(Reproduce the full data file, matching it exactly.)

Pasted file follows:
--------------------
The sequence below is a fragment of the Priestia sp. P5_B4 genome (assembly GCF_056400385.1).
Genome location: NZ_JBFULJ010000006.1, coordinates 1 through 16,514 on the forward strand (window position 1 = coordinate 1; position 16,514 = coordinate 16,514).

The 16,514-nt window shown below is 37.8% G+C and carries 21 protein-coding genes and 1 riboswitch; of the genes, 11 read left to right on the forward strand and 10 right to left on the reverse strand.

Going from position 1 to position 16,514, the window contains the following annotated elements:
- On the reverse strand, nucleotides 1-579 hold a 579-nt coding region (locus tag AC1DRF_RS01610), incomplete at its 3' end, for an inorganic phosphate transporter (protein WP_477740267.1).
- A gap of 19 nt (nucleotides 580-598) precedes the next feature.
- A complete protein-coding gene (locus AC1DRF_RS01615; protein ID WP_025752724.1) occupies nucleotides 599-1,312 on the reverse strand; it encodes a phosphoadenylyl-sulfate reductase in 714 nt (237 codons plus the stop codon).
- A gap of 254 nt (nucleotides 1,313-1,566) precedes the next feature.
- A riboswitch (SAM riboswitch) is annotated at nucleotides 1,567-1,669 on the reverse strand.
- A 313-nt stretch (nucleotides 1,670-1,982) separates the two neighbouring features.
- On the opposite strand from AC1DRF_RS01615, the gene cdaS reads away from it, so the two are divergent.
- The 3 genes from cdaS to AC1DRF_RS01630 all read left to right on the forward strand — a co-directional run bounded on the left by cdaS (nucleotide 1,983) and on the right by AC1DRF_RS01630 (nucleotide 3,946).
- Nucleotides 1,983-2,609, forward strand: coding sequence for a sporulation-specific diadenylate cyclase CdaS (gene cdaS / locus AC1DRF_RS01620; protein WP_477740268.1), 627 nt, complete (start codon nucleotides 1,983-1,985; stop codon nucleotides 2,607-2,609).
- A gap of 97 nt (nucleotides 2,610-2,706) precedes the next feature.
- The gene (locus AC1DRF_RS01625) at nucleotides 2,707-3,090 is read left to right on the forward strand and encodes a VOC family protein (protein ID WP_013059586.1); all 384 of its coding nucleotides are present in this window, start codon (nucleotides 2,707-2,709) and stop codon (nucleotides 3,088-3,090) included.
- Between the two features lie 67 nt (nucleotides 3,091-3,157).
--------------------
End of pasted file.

The sequence below is a fragment of the Priestia sp. P5_B4 genome (assembly GCF_056400385.1).
Genome location: NZ_JBFULJ010000006.1, coordinates 1 through 16,514 on the forward strand (window position 1 = coordinate 1; position 16,514 = coordinate 16,514).

The 16,514-nt window shown below is 37.8% G+C and carries 21 protein-coding genes and 1 riboswitch; of the genes, 11 read left to right on the forward strand and 10 right to left on the reverse strand.

Going from position 1 to position 16,514, the window contains the following annotated elements:
- On the reverse strand, nucleotides 1-579 hold a 579-nt coding region (locus tag AC1DRF_RS01610), incomplete at its 3' end, for an inorganic phosphate transporter (protein WP_477740267.1).
- A gap of 19 nt (nucleotides 580-598) precedes the next feature.
- A complete protein-coding gene (locus AC1DRF_RS01615; protein ID WP_025752724.1) occupies nucleotides 599-1,312 on the reverse strand; it encodes a phosphoadenylyl-sulfate reductase in 714 nt (237 codons plus the stop codon).
- A gap of 254 nt (nucleotides 1,313-1,566) precedes the next feature.
- A riboswitch (SAM riboswitch) is annotated at nucleotides 1,567-1,669 on the reverse strand.
- A 313-nt stretch (nucleotides 1,670-1,982) separates the two neighbouring features.
- On the opposite strand from AC1DRF_RS01615, the gene cdaS reads away from it, so the two are divergent.
- The 3 genes from cdaS to AC1DRF_RS01630 all read left to right on the forward strand — a co-directional run bounded on the left by cdaS (nucleotide 1,983) and on the right by AC1DRF_RS01630 (nucleotide 3,946).
- Nucleotides 1,983-2,609, forward strand: coding sequence for a sporulation-specific diadenylate cyclase CdaS (gene cdaS / locus AC1DRF_RS01620; protein WP_477740268.1), 627 nt, complete (start codon nucleotides 1,983-1,985; stop codon nucleotides 2,607-2,609).
- A gap of 97 nt (nucleotides 2,610-2,706) precedes the next feature.
- The gene (locus AC1DRF_RS01625) at nucleotides 2,707-3,090 is read left to right on the forward strand and encodes a VOC family protein (protein ID WP_013059586.1); all 384 of its coding nucleotides are present in this window, start codon (nucleotides 2,707-2,709) and stop codon (nucleotides 3,088-3,090) included.
- Between the two features lie 67 nt (nucleotides 3,091-3,157).